Stepping into the batter's box for a second round with cancer, baseball nut Dennis Barberio took his battle deep into extra innings.
26 Shirts is proud to be offering "Okpos-O's" for the next two weeks in order to help relieve the medical bills associated with Dennis' battle, and celebrate his life.
Diagnosed with leukemia in 2012, Dennis stepped to the plate and took his cuts. Through many rounds of chemotherapy, a blood transfusion, and finally a bone marrow transplant, there was relief when doctors told him his cancer was in remission.
After all, Dennis had been by his wife Jeanette's side in 2000 when she stood up to Stage IV lymphoma. The couple had made it through, and their family turned with excited eyes to their new leases on life.
Dennis loved to umpire baseball games. His favorite team wasn't the Cubs, or the Yankees, or the Red Sox, but his hometown Buffalo Bisons. If he wasn't calling balls and strikes, safe and out, he'd like nothing more than to sit in the stands at Coca Cola Field with his family and friends, or maintain his library of hockey cards.
"He wouldn't just umpire the game," said his daughter, Kristen Morello. "He'd coach the kids. If a kid was having trouble understanding or playing, he'd find a way. He was always willing to help."
Each summer, Dennis would take to the "barracks" in Cooperstown Dreams Park for 13 weeks of tournaments held so that every kid had the opportunity to play ball in baseball's legendary home.
"There's an opening ceremony, fireworks, skill competitions, and a small stadium for the championship game," said Sam Hunt, a fellow umpire and good friend of Dennis'. "It's a very well run organized tournament."
From early May to late August, Dennis would umpire a series of five-day tournaments for 104 teams, meaning over 1,300 teams of kids worked their way through the dirt and grass of Cooperstown under his watchful eye.
And that watchful eye could be a bit quirky, determined to have players and coaches learn new lessons about his beloved game.
"He was completely devoted to his family, but in terms of his baseball prowess, he had a little different approach to his umpiring," Hunt said. "Every pregame meeting Dennis ever did was different."
Kristen is currently taking classes to umpire, in order to live her father's legacy at Cooperstown.
"He was such a great role model. The qualities I saw in him, I looked for in a husband. He was just so amazing."
Even when his cancer returned in 2015, Dennis kept umpiring, heading back to Cooperstown in the summer. By 2016, the treatments were battering his body, and he decided enough was enough.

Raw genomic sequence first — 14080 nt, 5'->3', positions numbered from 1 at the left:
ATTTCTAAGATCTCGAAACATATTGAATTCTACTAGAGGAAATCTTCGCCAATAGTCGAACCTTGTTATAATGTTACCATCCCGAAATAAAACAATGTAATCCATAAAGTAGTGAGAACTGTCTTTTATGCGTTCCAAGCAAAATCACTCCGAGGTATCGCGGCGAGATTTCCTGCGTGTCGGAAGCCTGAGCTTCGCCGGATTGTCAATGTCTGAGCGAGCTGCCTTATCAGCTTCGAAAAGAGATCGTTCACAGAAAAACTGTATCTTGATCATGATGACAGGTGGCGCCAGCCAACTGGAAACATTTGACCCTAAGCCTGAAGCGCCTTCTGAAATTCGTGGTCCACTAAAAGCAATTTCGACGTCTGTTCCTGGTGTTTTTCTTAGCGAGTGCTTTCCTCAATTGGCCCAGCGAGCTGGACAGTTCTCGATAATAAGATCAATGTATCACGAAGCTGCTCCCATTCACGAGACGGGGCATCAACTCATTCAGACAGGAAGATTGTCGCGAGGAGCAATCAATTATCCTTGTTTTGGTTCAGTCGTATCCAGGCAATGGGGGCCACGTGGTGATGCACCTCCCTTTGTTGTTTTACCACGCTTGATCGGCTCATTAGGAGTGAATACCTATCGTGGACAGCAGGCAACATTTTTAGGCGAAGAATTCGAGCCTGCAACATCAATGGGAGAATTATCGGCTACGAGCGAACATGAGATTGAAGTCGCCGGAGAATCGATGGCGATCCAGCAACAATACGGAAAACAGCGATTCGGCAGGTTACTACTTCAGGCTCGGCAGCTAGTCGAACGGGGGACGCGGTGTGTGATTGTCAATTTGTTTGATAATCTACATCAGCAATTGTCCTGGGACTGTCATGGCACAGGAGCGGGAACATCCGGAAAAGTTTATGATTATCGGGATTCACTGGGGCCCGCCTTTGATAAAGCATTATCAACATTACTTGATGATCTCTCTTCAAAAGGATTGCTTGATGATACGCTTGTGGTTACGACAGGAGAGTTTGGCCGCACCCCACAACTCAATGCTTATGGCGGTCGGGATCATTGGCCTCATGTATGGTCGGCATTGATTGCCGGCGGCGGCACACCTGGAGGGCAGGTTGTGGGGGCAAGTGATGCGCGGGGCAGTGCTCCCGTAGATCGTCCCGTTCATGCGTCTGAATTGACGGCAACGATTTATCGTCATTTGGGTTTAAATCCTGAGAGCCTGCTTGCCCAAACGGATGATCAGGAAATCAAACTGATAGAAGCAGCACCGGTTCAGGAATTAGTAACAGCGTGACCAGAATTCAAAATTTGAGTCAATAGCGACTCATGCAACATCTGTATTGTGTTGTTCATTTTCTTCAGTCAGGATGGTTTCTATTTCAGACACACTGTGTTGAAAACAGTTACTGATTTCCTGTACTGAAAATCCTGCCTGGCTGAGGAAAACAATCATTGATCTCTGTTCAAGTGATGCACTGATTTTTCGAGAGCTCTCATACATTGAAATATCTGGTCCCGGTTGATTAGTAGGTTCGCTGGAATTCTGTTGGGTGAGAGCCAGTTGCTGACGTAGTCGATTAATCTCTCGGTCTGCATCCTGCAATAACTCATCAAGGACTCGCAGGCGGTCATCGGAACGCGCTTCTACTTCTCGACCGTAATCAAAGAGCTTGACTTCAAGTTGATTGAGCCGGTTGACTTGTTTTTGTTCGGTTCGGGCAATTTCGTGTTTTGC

It was back to the home of baseball, one last time.
"He didn't want to go home," Morello says. "After all the games were done that last week in August, he stayed after everybody left. He was one of the last guys to leave, and sat on the bleachers and said, "Kristen, I just sobbed.' Cause he knew it was going to be the last time he'd be there."
In October 2016, Dennis was told he may not live through the holidays, but persevered through Thanksgiving, then Christmas and New Year's. In the Spring, he was told he had at least three good weeks ahead, and spent a memorable weekend at Great Wolf Lodge, splashing and swimming with his grandchildren.
Dennis had planned his entire funeral, and even left a list of back-up umpires for his family in case anyone called after he passed away, looking for someone to call a ball game.
"He was very thoughtful," Hunt said. "If you know him and he knew you, he treated you like a relative or cousin. Very down to Earth, never raised his voice to anyone, never used vulgarities. Just a good natured good person to know. He cared about people and was concerned about people."
After Dennis passed, peacefully and surrounded by family, there was one final baseball-themed celebration of his life.
"His pallbearers were his umpiring friends from Cooperstown," Kristen said. "He was buried in his Cooperstown umpiring uniform, and my nephew got dirt from the field and put that in his casket. He had his baseball gloves and everything baseball related. The lining in his casket was baseball. It was absolutely beautiful, and the song that played as we were leaving the funeral at my church was 'Take Me Out To The Ballgame,'."